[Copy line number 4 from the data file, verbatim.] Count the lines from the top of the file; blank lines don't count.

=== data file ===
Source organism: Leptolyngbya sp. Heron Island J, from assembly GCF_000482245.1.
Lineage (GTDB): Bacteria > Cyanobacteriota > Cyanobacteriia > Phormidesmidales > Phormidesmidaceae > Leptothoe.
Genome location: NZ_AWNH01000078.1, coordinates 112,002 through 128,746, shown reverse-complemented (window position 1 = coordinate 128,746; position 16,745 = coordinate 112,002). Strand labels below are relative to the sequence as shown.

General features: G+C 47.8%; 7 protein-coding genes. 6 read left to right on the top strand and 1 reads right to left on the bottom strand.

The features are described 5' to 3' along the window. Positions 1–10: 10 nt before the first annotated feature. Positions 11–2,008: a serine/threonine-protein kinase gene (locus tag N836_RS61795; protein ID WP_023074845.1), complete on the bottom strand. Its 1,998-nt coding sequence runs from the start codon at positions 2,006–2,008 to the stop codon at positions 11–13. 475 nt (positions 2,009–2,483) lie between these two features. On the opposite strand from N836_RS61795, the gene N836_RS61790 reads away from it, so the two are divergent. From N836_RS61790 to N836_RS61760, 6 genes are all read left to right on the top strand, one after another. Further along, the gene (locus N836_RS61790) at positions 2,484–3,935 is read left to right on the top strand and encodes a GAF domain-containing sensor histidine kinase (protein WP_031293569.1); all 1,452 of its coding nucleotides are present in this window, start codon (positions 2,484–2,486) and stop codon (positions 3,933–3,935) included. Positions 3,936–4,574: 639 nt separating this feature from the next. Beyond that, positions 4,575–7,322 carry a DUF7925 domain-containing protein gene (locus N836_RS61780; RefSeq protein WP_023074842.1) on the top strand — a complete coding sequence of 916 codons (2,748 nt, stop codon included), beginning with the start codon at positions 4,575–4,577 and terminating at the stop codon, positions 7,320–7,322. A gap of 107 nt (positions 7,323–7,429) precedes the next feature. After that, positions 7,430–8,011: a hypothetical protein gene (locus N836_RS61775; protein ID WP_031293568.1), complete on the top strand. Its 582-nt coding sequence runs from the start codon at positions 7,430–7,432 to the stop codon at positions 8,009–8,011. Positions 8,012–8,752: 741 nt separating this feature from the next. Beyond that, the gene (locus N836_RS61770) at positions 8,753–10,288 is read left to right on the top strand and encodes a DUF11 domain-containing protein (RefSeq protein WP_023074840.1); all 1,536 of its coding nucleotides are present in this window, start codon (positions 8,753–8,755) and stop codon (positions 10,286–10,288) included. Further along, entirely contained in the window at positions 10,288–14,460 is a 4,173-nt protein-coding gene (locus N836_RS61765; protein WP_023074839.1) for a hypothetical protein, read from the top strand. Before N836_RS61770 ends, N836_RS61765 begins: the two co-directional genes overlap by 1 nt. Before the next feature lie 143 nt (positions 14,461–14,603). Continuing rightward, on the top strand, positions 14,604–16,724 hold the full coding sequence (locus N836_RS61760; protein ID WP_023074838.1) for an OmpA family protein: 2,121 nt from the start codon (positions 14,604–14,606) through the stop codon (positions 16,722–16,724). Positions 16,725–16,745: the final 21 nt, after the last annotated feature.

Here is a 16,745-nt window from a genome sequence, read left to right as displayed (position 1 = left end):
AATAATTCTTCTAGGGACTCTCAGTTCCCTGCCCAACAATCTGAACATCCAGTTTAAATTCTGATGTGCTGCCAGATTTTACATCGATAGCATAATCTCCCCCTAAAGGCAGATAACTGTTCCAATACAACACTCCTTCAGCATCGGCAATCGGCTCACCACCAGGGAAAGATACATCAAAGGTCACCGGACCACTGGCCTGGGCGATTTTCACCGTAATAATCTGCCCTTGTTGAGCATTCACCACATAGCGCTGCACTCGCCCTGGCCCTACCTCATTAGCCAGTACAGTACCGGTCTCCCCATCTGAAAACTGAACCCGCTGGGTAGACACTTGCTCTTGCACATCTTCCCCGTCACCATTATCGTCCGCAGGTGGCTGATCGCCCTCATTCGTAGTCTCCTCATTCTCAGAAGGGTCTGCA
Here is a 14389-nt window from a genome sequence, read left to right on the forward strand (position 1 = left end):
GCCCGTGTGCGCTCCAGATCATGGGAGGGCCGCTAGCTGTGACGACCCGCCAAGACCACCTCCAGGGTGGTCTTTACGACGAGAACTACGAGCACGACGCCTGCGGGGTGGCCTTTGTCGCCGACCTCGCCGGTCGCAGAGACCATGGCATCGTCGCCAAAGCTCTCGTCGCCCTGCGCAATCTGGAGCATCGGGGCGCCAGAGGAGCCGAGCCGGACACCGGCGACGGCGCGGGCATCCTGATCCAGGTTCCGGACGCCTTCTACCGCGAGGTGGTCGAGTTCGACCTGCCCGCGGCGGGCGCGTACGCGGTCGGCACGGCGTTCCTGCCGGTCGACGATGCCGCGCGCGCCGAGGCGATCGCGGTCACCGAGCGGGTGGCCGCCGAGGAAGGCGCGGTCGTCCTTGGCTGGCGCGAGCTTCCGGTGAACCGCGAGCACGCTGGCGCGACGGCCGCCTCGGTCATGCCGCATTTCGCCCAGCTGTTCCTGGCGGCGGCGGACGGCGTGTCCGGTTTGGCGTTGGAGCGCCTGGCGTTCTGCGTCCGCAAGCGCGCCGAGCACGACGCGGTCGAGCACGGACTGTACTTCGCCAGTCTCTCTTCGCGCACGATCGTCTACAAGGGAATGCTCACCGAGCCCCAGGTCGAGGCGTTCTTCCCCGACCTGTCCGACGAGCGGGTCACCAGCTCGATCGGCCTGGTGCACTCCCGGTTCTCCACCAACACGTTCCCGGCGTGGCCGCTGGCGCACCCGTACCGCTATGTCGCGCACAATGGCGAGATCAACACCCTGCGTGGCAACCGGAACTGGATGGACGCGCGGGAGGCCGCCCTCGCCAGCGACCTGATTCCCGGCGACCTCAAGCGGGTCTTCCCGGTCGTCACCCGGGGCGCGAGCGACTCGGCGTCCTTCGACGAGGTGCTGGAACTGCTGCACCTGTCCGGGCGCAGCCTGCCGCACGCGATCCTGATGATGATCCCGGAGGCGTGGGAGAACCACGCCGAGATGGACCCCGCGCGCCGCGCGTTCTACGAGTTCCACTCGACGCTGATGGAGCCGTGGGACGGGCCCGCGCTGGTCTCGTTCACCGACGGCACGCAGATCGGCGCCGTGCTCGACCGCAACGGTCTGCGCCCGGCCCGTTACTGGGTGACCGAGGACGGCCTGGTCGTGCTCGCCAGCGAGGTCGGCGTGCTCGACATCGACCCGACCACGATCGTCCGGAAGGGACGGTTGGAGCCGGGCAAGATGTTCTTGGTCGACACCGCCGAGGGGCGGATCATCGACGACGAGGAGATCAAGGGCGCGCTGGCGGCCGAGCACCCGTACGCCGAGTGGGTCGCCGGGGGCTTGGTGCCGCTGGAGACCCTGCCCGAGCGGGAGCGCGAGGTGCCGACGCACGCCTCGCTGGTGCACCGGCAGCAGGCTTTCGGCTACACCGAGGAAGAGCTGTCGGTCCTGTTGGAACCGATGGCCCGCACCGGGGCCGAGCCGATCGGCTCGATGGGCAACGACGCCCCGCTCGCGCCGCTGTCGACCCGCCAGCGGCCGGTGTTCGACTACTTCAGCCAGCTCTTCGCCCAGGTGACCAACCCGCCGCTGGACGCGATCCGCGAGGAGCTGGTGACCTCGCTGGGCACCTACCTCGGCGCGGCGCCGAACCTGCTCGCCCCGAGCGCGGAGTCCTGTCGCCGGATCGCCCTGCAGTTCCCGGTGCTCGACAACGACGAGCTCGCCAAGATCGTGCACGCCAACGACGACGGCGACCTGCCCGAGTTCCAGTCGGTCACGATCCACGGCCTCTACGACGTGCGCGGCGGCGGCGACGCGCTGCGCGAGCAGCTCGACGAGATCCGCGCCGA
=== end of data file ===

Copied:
General features: G+C 47.8%; 7 protein-coding genes. 6 read left to right on the top strand and 1 reads right to left on the bottom strand.